Solar water collectors. Photo / Peter Vauhn

How much could I save with Solar Water Heating?

Photo / PeterVauhn / CC

With our robust annual sunshine of over 2,100 hours, Aotea presents (some argue) a golden opportunity for residents to harness solar energy, for water heating needs. Despite the clear advantages and the island’s tropical climate ensuring steady temperatures year-round, the adoption of solar water heating systems at 1-in-5 homes* remains less common than you might expect. So the question is. How much do we stand to save on solar hot water heating and why are we a little slow on the uptake across Aotearoa, New Zealand?

The Cost

For a typical family of four, LPG for water heating translates to an annual expense of about $1,251, based on using around 9, 45kg LPG bottles at $139 each. That cumulative price is obviously far less for bach owners, so keep that in mind, because in contrast, the investment in solar water heating will remain the same, even when it’s making hot water – and you’re not around to use it.

Thousands in savings over just five years

Considering an average investment of $4,500 for a new solar water heating system, the payback period based on LPG savings alone is roughly 3.6 years. This calculation doesn’t factor in potential maintenance costs or the electric drain from circulation pumps (not all units need this of course so check this out when buying), which could extend the period slightly.

Please consider supporting our journalism.

The Winter Caveat

While Great Barrier Island typically (sans-Gabrielle) enjoys plentiful sunshine, the winter months, particularly May with an average of just 3.3 sunshine hours per day, can challenge solar efficiency. Here, wetback systems, which use fireplaces to heat water, can serve as a valuable backup, ensuring hot water availability throughout the colder, darker months. If you’re a bach owner though, potentially this isn’t even a consideration to worry to much about as you probably aren’t around as jandals weather turns to wellies weather.

Pa Beach Cafe, 82 Blackwell Drive, Tryphena, Great Barrier Island (Aotea)

Eco-Impact: More Than Numbers

If you’re an carbon-conscious eco-warrior, this is where transitioning to solar water heating can blows LPG out of the water, so to speak. Solar Hot Water would see each the average household potentially saving about 1,205.49 kg of CO2 annually. 

Pa Beach Cafe, 82 Blackwell Drive, Tryphena, Great Barrier Island (Aotea)

The cumulative effect for the island’s 531 properties is a staggering 640,115.39 kg CO2 reduction.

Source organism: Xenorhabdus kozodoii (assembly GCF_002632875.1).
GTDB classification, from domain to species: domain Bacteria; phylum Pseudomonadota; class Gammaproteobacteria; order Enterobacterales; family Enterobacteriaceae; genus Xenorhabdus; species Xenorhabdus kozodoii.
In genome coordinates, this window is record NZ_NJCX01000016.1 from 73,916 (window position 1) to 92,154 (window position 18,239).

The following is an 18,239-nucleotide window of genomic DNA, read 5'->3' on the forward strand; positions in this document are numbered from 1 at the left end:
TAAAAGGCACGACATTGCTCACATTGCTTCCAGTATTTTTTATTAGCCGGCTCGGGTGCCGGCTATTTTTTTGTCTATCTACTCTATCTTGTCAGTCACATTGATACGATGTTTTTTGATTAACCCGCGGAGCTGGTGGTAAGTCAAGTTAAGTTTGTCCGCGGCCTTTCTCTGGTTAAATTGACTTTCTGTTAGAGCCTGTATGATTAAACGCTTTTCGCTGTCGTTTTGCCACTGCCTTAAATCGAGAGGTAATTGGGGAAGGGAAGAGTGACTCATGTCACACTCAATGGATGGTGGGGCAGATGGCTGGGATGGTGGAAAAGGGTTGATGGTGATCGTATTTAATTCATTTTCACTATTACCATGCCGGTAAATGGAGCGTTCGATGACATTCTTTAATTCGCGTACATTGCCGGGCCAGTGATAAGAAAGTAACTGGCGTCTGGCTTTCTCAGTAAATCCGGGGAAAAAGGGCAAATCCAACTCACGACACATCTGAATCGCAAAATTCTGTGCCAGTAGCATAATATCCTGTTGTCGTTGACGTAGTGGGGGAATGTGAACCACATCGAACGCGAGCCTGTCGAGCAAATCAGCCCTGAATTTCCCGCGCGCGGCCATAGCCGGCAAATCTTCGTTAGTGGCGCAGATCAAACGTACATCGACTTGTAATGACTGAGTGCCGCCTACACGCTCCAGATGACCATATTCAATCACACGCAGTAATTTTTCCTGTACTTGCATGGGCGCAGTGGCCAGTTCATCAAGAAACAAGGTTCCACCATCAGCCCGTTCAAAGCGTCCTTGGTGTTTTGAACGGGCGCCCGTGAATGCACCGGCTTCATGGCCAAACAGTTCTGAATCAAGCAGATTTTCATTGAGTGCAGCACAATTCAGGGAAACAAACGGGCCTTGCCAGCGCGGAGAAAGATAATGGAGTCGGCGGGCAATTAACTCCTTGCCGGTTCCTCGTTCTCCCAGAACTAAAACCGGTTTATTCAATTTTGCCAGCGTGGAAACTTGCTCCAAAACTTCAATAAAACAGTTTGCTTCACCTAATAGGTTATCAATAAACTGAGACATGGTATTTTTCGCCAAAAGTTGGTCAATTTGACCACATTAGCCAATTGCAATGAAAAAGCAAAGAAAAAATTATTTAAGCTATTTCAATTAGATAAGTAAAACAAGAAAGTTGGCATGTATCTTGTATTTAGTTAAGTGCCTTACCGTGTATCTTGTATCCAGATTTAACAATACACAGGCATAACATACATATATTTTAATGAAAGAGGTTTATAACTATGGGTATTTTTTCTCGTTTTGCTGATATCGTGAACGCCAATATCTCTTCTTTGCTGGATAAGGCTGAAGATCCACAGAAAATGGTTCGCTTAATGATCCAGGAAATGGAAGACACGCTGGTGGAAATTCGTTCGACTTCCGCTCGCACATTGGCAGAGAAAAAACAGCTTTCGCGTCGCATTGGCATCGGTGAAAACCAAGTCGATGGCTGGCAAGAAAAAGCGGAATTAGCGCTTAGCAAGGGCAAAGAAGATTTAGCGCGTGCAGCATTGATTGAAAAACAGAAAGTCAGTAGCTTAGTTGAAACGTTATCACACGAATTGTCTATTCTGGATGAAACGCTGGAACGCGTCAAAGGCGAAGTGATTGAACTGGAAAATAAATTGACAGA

To put this into perspective, this savings is akin to removing the annual emissions of over 100 city buses from the roads or offsetting the CO2 from approximately 200 international flights!

Cooking with… Gas…

Despite the compelling benefits above, it’s important to acknowledge that many households would still rely on LPG for cooking. 

Most stats suggest around 7 per cent of household gas usage is for cooking, meaning for those without wood burning ovens, you still won’t be giving up the gas bottles just yet.

Depending on where you live (the island’s eastern shores receives substantial direct sunlight, especially conducive for solar energy projects)​, everyone will probably need a hybrid approach, blending new tech with traditional energy sources to meet our diverse needs.

Off the boil

In New Zealand, solar hot water systems faced hurdles due to the high initial costs. Despite a government initiative in 2006 investing $15.5 million to boost installations, support waned. On the mainland, the large (87%) amount of renewable electricity generation makes solar water heating less critical. Conversely, for off-grid locations like Great Barrier Island, without access to New Zealand’s power grid, solar water heating holds significant importance for sustainable living

A Sunlit Path Forward

The case for solar water heating on Barrier is strong, combining cost savings with significant environmental benefits. Yet, the journey to widespread adoption is nuanced, requiring consideration of upfront costs, seasonal sunshine variations, and the continued role of LPG in island living. If we look to models in Israel, South Africa, and Australia, where solar water heating thrives, the path to a more sustainable, sun-powered future becomes ever clearer.

*We used AI technology to analyze Aotea satellite imagery, meaning the forecast of those using solar water heating does not incorporate those who use photovoltaic panels to charge batteries that power conventional water heaters. Solar hot water heaters are up to four times more efficient in converting solar energy into heat than photovoltaic systems converting sunlight to electricity for heating water.


Leave a Reply

Your email address will not be published. Required fields are marked *